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Six downtrodden stocks made our "stock market crasher" list today (Wednesday).
And what's behind their respective sell-offs can be divided into just two groups: deals gone sour and earnings gone wrong…
Stock Market Crasher Group #1: Deals Gone Sour
The Walgreen Co.: WAG stock was down 14.29% to $59.24 a share on Wednesday close on news that the company exercised its option to buy the remaining 55% of Alliance Boots, but elected to keep WAG corporate headquarters in the United States. Alliance is a multinational pharmacy with a presence in over 25 countries. Together, the two companies will become Walgreens Boots Alliance on completion of the $15.26 billion deal.
Today's decision followed months of speculation over whether Walgreen would invert and relocate to the UK. In July, U.S. President Barack Obama began heavily blasting corporate culture and tax incentives that drive U.S. firms abroad (we explain everything you need to know about the basics of tax inversion deals here). Resolution to remain HQ'd in Chicago had a lot to do with public shaming – WAG Chief Executive Officer Greg Wasson cited the "harder to quantify" but equally significant risk of "consumer backlash and political ramifications, including the risk to our government book of business."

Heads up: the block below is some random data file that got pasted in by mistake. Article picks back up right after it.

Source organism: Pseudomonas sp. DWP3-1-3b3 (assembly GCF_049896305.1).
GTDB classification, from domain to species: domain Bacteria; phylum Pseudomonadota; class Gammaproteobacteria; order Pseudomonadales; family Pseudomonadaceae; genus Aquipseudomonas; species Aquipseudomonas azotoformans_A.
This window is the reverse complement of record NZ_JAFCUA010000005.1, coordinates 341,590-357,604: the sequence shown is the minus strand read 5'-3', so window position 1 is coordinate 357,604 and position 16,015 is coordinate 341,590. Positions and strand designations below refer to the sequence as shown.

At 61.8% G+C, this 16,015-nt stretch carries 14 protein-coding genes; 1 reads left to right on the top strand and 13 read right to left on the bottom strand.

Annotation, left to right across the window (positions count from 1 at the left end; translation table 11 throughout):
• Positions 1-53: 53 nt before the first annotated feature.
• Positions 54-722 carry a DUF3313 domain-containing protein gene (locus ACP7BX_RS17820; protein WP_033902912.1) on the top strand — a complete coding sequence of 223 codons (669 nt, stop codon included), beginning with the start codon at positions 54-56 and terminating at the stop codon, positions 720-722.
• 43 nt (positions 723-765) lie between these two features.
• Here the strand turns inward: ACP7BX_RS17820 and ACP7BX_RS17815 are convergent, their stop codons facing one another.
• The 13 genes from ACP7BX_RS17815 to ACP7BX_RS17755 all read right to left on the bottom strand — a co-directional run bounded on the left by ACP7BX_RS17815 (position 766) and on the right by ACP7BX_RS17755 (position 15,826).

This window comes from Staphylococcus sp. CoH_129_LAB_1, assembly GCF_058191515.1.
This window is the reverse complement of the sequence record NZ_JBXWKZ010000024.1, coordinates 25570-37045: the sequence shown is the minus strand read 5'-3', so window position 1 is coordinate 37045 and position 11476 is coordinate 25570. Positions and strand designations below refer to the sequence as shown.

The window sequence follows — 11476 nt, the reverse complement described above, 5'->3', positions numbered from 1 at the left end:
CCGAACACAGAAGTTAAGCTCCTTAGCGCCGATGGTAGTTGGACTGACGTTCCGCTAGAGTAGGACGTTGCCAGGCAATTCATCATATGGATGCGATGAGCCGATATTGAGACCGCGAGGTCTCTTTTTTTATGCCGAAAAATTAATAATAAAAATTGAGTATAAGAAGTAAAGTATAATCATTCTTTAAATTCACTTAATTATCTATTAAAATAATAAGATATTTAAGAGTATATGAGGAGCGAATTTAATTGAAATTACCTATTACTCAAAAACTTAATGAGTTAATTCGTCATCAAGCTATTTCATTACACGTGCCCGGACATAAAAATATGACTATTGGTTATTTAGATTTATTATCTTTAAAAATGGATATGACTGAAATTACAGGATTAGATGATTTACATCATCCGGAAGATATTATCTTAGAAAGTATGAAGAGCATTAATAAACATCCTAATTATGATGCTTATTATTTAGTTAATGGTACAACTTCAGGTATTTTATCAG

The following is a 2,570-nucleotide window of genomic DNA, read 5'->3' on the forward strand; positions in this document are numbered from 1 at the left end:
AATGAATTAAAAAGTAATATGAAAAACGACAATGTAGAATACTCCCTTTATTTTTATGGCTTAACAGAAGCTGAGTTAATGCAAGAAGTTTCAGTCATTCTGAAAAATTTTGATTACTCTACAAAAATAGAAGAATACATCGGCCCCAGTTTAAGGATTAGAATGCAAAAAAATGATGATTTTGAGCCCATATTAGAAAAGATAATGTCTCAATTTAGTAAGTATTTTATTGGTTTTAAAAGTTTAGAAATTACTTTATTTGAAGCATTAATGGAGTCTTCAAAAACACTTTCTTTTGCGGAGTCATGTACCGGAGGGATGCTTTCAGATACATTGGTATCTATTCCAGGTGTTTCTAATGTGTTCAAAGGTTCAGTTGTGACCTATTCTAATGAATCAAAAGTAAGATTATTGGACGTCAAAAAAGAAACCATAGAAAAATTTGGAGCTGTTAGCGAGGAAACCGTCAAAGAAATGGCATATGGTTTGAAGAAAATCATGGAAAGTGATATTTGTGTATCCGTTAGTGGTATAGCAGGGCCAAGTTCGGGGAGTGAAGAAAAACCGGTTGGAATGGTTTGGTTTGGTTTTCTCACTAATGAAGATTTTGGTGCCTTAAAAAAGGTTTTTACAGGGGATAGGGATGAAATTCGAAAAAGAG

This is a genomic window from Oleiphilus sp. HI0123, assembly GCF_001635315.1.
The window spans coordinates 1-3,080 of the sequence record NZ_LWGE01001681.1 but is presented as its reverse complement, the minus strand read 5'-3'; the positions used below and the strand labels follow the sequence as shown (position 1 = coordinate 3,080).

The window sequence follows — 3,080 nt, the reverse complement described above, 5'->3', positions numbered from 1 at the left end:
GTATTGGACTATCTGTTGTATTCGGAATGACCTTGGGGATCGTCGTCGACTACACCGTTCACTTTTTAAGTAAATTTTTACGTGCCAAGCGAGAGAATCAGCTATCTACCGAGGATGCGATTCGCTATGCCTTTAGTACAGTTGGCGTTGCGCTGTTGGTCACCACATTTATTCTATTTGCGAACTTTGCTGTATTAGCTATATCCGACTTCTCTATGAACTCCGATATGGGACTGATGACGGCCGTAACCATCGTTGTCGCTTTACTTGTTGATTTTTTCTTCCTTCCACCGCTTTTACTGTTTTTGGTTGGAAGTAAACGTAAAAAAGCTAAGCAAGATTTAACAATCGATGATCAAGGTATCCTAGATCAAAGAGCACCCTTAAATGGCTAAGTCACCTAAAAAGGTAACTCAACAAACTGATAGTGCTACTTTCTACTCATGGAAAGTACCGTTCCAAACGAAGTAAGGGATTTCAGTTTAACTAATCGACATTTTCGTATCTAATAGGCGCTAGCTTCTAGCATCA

So, Walgreens will not become the next of the 47 U.S. companies that have undergone inversion in the past decade, according to the Congressional Research Service. And of that, investors disapproved by way of market reaction today.
Time Warner Inc.: TWX stock dipped 12.85% to trade at $74.22 today, all on a two-sentence note from business magnate and Twenty-First Century Fox Inc. (NYSE: FOXA) CEO Rupert Murdoch:
"On behalf of our board and senior management team, I am writing to inform you that we are withdrawing our offer to acquire Time Warner, effective immediately.
Sincerely, Rupert Murdoch."
Murdock coveted Time Warner's hot property HBO, which he aimed to convert into a digital product to compete directly against online streaming giant Netflix Inc. (Nasdaq: NFLX). But he ultimately backed off due to negative shareholder response, and to Time Warner's apparent hostility toward the deal. The $150 billion union would've been the biggest media merger in a decade.